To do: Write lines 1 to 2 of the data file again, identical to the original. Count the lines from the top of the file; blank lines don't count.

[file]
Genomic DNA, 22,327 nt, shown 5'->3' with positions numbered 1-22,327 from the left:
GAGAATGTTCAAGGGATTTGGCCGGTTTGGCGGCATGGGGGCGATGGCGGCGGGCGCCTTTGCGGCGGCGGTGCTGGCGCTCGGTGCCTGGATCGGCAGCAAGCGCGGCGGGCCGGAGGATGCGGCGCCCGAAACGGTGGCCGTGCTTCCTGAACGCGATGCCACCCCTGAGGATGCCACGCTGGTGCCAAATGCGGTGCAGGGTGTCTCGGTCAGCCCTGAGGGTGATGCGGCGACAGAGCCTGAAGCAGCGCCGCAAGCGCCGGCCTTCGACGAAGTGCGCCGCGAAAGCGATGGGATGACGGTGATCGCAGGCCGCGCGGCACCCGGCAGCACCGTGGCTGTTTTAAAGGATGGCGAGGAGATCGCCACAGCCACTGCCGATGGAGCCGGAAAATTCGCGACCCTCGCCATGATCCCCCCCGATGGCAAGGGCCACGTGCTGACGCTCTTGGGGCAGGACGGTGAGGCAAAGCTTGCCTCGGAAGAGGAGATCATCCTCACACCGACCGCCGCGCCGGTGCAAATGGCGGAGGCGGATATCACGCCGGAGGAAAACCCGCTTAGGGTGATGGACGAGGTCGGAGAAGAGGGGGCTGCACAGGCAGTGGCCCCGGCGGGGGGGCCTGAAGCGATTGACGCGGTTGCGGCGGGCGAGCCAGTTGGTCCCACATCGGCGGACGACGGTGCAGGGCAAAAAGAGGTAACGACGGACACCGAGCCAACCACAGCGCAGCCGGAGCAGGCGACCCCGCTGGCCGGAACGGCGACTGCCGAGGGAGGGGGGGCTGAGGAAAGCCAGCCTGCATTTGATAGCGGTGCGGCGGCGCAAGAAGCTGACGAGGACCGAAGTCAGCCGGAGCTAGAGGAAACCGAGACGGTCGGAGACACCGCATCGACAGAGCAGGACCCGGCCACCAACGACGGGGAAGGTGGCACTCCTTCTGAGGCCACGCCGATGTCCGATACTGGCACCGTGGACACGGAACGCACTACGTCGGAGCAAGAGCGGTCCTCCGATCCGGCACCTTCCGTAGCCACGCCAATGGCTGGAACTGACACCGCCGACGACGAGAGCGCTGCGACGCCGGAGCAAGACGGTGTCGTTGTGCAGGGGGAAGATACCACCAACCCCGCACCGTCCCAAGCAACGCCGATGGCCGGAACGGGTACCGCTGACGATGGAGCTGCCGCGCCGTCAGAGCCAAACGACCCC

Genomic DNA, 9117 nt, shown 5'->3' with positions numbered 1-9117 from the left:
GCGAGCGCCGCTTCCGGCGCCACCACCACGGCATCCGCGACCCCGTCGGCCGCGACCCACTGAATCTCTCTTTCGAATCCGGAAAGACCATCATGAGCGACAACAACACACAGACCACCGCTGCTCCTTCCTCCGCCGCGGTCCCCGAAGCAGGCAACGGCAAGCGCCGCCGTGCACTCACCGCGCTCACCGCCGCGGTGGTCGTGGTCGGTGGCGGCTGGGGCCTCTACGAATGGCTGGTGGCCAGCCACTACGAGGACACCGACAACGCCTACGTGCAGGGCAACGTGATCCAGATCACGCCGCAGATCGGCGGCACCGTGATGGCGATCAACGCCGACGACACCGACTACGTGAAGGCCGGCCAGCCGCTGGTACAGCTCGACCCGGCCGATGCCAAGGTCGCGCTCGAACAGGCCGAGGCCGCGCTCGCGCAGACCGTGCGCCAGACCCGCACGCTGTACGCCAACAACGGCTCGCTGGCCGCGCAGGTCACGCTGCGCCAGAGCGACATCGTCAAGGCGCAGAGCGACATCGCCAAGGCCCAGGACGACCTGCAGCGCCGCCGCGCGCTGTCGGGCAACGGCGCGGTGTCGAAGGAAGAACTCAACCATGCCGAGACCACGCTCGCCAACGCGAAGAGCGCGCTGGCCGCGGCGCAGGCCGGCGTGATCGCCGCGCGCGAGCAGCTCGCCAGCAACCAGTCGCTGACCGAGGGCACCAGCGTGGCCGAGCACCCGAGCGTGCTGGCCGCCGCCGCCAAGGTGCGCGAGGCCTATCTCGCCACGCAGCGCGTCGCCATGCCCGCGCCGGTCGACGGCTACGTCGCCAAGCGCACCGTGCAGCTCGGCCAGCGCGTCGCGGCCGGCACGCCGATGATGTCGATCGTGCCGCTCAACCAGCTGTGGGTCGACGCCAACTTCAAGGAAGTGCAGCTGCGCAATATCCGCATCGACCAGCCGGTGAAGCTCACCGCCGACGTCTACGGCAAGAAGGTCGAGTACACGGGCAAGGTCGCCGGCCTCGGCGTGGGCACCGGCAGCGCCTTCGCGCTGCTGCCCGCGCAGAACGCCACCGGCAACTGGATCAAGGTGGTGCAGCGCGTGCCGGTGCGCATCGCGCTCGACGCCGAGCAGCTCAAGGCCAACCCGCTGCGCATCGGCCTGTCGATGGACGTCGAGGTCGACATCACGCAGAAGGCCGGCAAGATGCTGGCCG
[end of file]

Genomic DNA, 22,327 nt, shown 5'->3' with positions numbered 1-22,327 from the left:
GAGAATGTTCAAGGGATTTGGCCGGTTTGGCGGCATGGGGGCGATGGCGGCGGGCGCCTTTGCGGCGGCGGTGCTGGCGCTCGGTGCCTGGATCGGCAGCAAGCGCGGCGGGCCGGAGGATGCGGCGCCCGAAACGGTGGCCGTGCTTCCTGAACGCGATGCCACCCCTGAGGATGCCACGCTGGTGCCAAATGCGGTGCAGGGTGTCTCGGTCAGCCCTGAGGGTGATGCGGCGACAGAGCCTGAAGCAGCGCCGCAAGCGCCGGCCTTCGACGAAGTGCGCCGCGAAAGCGATGGGATGACGGTGATCGCAGGCCGCGCGGCACCCGGCAGCACCGTGGCTGTTTTAAAGGATGGCGAGGAGATCGCCACAGCCACTGCCGATGGAGCCGGAAAATTCGCGACCCTCGCCATGATCCCCCCCGATGGCAAGGGCCACGTGCTGACGCTCTTGGGGCAGGACGGTGAGGCAAAGCTTGCCTCGGAAGAGGAGATCATCCTCACACCGACCGCCGCGCCGGTGCAAATGGCGGAGGCGGATATCACGCCGGAGGAAAACCCGCTTAGGGTGATGGACGAGGTCGGAGAAGAGGGGGCTGCACAGGCAGTGGCCCCGGCGGGGGGGCCTGAAGCGATTGACGCGGTTGCGGCGGGCGAGCCAGTTGGTCCCACATCGGCGGACGACGGTGCAGGGCAAAAAGAGGTAACGACGGACACCGAGCCAACCACAGCGCAGCCGGAGCAGGCGACCCCGCTGGCCGGAACGGCGACTGCCGAGGGAGGGGGGGCTGAGGAAAGCCAGCCTGCATTTGATAGCGGTGCGGCGGCGCAAGAAGCTGACGAGGACCGAAGTCAGCCGGAGCTAGAGGAAACCGAGACGGTCGGAGACACCGCATCGACAGAGCAGGACCCGGCCACCAACGACGGGGAAGGTGGCACTCCTTCTGAGGCCACGCCGATGTCCGATACTGGCACCGTGGACACGGAACGCACTACGTCGGAGCAAGAGCGGTCCTCCGATCCGGCACCTTCCGTAGCCACGCCAATGGCTGGAACTGACACCGCCGACGACGAGAGCGCTGCGACGCCGGAGCAAGACGGTGTCGTTGTGCAGGGGGAAGATACCACCAACCCCGCACCGTCCCAAGCAACGCCGATGGCCGGAACGGGTACCGCTGACGATGGAGCTGCCGCGCCGTCAGAGCCAAACGACCCC